More Future Military: Pharmaceutical bioweapons and warfare
- OK, I can see an argument that these drugs are more humane than
bombs, missiles and nukes, but it still is pretty scary. Again,
nobody seems to notice or care.
Perhaps the future will be defined explicitely by warfare. It has
defined much of our history, but I was sort of hoping that as a more
*civilized* society of tomorrow, we might be able to define
ourselves by more humane terms.
Pharmaceutical bioweapons and warfare
An important set of materials on the use of drugs to wage war (which
has said it will do, Rumsfeld is former CEO of Searle) can be found
This site discusses the drugs that are developed for this use,
conventions, regulations, laws and DOD policy, the lethality of these
non-lethal agents when used in war settings (DOD: "Non-Lethal
Weapons that are explicitly designed and primarily employed so as to
incapacitate personnel or materiel, while minimizing fatalities,
injury to personnel, and undesired damage to property and the
and so on.
HEre is another related story.
The Sunshine Project
News Release - 11 February 2003
Pentagon Perverts Pharma with New Weapons
Liability and Public Image in the Pentagon's Drug Weapons Research
(Austin and Hamburg, 11 February 2003) - The conventional view is
that pharmaceutical research develops new ways to treat disease and
reduce human suffering; but the Pentagon disagrees. Military weapons
developers see the pharmaceutical industry as central to a new
generation of anti-personnel weapons. Although it denied such
research as recently as the aftermath of the October theater tragedy
in Moscow, a Pentagon program has recently released more information
that confirm that it wants to makes pharmaceutical weapons. And on
February 5th, US Secretary of Defense Donald Rumsfeld went a big
further. Rumsfeld, himself a former pharmaceutical industry CEO (1),
announced that the US is making plans for the use of such
incapacitating biochemical weapons in an invasion of Iraq (see News
Release, 7 February 2003).
The Joint Non-Lethal Weapons Directorate (JNLWD) and the US Army's
Soldier Chemical Biological Command (SBCCOM) are leading the
research. Of interest to the military are drugs that target the
brain's regulation of many aspects of cognition, such as sense of
pain, consciousness, and emotions like anxiety and fear. JNLWD is
preparing a database of pharmaceutical weapons candidates, many of
them off-the-shelf products, and indexing them by manufacturer. It
will choose drugs from this database for further work and, according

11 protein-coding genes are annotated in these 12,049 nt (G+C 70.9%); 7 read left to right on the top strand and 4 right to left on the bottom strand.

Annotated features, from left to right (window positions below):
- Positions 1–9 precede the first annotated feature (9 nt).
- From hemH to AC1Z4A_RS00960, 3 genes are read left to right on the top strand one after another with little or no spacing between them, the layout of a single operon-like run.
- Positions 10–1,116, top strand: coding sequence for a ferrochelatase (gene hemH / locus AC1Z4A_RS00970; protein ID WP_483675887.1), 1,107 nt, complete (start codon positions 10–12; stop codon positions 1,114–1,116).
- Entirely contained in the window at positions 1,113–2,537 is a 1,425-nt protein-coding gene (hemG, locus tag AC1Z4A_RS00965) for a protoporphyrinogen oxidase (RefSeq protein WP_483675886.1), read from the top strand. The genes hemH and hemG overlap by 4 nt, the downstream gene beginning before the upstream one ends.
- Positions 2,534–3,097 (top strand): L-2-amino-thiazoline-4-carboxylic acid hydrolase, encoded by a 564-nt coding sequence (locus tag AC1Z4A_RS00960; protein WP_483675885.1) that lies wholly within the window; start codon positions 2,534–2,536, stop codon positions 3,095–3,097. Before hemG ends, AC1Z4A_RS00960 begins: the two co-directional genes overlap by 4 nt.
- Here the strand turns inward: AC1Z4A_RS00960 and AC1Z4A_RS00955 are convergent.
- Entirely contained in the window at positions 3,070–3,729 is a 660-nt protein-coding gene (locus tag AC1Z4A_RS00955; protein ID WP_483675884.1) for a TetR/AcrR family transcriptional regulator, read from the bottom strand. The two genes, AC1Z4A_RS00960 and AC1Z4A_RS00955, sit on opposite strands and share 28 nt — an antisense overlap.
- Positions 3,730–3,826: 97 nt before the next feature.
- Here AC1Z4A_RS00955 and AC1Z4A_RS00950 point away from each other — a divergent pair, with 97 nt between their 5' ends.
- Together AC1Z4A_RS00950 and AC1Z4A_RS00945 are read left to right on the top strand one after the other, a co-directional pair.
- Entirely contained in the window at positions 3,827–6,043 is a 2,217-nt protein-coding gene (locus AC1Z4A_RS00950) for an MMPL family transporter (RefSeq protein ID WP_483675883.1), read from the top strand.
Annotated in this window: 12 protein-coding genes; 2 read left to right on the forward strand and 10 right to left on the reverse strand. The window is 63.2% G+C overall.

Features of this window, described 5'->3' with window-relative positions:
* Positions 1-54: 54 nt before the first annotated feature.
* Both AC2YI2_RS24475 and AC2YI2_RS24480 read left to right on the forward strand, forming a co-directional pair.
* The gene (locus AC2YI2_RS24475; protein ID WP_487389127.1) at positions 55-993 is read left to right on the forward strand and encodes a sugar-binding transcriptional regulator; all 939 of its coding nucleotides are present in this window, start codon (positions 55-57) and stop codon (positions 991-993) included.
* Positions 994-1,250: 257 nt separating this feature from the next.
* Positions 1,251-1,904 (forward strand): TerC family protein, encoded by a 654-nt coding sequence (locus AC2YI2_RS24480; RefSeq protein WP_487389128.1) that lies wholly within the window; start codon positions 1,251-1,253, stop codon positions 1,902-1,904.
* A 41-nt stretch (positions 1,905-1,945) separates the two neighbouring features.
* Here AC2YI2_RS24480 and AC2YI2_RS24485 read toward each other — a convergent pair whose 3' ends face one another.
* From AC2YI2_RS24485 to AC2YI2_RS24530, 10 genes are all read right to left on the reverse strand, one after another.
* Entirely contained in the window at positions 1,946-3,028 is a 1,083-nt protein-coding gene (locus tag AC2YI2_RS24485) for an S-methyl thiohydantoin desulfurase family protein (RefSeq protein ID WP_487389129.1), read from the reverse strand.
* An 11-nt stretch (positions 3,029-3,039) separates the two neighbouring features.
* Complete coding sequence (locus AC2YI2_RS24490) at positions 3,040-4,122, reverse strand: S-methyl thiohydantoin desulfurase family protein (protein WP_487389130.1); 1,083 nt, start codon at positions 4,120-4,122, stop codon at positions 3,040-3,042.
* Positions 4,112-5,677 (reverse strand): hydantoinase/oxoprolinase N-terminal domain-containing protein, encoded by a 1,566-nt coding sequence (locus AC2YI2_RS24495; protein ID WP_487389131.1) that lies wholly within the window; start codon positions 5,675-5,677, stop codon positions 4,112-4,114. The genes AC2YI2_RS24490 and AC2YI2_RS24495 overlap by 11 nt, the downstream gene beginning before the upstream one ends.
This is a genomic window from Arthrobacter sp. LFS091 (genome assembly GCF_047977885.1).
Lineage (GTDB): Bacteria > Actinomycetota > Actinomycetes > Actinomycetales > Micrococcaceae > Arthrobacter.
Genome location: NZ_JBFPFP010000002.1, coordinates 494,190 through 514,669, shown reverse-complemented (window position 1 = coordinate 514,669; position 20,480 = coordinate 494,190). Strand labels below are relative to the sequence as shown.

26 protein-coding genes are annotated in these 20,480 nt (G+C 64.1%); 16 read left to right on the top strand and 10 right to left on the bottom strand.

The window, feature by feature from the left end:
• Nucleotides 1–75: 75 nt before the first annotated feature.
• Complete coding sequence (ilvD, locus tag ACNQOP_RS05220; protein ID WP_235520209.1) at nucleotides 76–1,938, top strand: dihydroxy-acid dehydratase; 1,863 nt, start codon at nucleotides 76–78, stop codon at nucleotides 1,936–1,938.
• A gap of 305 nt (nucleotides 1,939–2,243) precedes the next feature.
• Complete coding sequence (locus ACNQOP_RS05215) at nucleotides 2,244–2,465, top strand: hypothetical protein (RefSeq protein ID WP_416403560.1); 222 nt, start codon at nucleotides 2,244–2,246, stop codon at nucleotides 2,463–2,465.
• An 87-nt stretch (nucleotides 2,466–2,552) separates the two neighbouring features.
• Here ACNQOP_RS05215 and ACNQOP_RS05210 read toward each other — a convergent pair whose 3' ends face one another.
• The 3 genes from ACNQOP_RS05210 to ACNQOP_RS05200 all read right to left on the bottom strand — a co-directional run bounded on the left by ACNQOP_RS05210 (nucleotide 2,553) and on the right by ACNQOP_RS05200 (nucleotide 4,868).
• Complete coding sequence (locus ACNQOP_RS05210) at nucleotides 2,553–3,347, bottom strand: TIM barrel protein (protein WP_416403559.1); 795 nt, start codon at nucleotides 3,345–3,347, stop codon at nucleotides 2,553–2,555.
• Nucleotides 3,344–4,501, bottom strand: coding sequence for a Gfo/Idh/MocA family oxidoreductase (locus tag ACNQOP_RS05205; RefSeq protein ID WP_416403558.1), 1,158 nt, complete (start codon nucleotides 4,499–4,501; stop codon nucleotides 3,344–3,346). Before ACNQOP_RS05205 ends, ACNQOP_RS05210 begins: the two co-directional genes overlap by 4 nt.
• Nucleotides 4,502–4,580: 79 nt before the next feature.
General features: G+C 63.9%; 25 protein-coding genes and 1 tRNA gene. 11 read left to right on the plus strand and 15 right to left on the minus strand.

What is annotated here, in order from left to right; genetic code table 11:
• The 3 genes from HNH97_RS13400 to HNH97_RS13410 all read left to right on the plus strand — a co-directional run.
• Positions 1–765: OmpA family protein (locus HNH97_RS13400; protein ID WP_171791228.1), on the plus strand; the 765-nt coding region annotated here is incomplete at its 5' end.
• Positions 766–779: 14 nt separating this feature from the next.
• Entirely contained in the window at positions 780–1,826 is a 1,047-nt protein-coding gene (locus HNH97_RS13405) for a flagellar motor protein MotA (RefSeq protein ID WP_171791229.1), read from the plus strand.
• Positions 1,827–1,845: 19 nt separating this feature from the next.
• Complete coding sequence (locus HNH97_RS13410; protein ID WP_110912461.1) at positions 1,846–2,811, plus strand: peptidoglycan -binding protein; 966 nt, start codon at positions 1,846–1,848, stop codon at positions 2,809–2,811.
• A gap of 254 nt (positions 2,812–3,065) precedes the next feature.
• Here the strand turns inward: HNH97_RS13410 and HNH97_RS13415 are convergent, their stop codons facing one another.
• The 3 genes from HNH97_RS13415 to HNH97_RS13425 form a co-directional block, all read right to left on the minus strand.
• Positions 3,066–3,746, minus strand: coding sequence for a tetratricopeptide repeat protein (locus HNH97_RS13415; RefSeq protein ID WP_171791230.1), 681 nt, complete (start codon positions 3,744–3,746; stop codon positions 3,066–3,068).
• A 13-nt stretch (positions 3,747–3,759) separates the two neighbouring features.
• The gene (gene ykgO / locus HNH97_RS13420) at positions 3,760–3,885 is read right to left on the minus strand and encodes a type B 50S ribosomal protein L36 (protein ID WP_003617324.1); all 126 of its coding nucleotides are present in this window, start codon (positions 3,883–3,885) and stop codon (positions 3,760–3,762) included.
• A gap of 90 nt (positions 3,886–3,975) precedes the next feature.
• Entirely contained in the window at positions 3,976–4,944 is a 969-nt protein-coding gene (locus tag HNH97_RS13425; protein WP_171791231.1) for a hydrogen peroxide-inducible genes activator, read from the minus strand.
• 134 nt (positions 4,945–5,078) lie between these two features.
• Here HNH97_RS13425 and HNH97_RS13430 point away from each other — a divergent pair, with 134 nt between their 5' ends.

to Rumsfeld, if President Bush signs a waiver of existing US policy,
they can be used in Iraq. Delivery devices already exist or are in
advanced development. These include munitions for an unmanned aerial
vehicle or loitering missile, and a new 81mm (bio)chemical mortar
Many of the Pentagon's so-called "nonlethal" (bio)chemical weapons
candidates are pharmaceuticals. Different names are used for these
weapons ("calmatives", "disabling chemicals", "nonlethal chemicals",
etc.). Used as weapons, all minimally aim to incapacitate their
victims. They belong to the same broad category of agents as the
incapacitating chemical that killed more than 120 hostages in the
Moscow theater. That agent was reported to be based on fentanyl, an
opiate that is also among the weapons being assessed by JNLWD. In
US, pharmaceutical fentanyl is sold by Johnson & Johnson's
Janssen Pharmaceutica. Remifentanil, a closely related drug, is a
US military contractors have identified a host of other agents
manufactured by a Who's Who list of the pharmaceutical industry. In
2001 weapons researchers at the Applied Research Laboratory of
Pennsylvania State University assessed the anesthetic drugs
isoflurane and sevoflurane, produced by Syngenta and Abbott
Laboratories, respectively. The same Penn State team recommended
other drugs for "immediate consideration," some of which are in the
chart below. The Pentagon is also interested in industry's new ways
to apply (bio)chemicals through the skin and mucous membranes, which
could bring previously impractical drug weapons closer to reality by
overcoming technical hurdles related to delivery of certain agents.
Incapacitating (Bio)Chemical Weapons Candidates Cited by Pentagon
fentanyl - analgesic - Johnson & Johnson (and others)
carfentanil - veterinary anesthetic - Wildlife Pharmaceuticals
dexmeditomidine - anesthetic - Abbott Laboratories
isoflurane - anesthetic - Abbott Laboratories
sevoflurane - anesthetic - Syngenta
pramipexole - Parkinson's disease - Pharmacia
CI-1007 - experimental - Pfizer (2)
lesopitron - experimental anxiolytic - Esteve Pharmaceuticals
MKC-242 - experimental antidepressant - Mitsubishi Chemical Corp.
ketamine - anesthetic - Pfizer (and others)
diazepam (Valium) - anxiolytic - Hoffmann-LaRoche (and others)
Questioning Industry's Role: The silence of the Pharmaceutical
Manufacturers Association (PhRMA) and its members is becoming
increasingly conspicuous. The Pentagon research described here has
been underway for more than two years. It's no secret that pharma is
queuing up for lucrative biodefense contracts; but does industry's
enthusiasm for defense dollars extend to weaponsmaking?
If the pharmaceutical industry assists or accepts weaponization of
its products, it will negatively transform the public's view of the
nature of pharmaceutical research. Yet PhRMA's silence raises
fundamental questions about industry's commitment to peaceful
research. Will it work to prevent its drugs from being weaponized?
are weapons viewed as an emerging new market? Will industry
with the Pentagon to design weapons? Military researchers want such
collaborations. What if drug stockpiles are diverted into weapons?
Will industry be complicit by continuing to look the other way?
Liability: Serious liability questions will be raised if these drugs
are used as weapons in Iraq or elsewhere. Scores of innocent
died in the Moscow theater. Many survivors are likely suffering
lasting, even permanent effects. If the US uses these weapons, more
casualties are inevitable.(3) So long as the pharmaceutical
does not make every possible effort to prevent the Pentagon's
perversion of its products, manufacturers should be held liable for
the damage that weaponized drugs inflict.
(An extensive online archive of US research documents on biochemical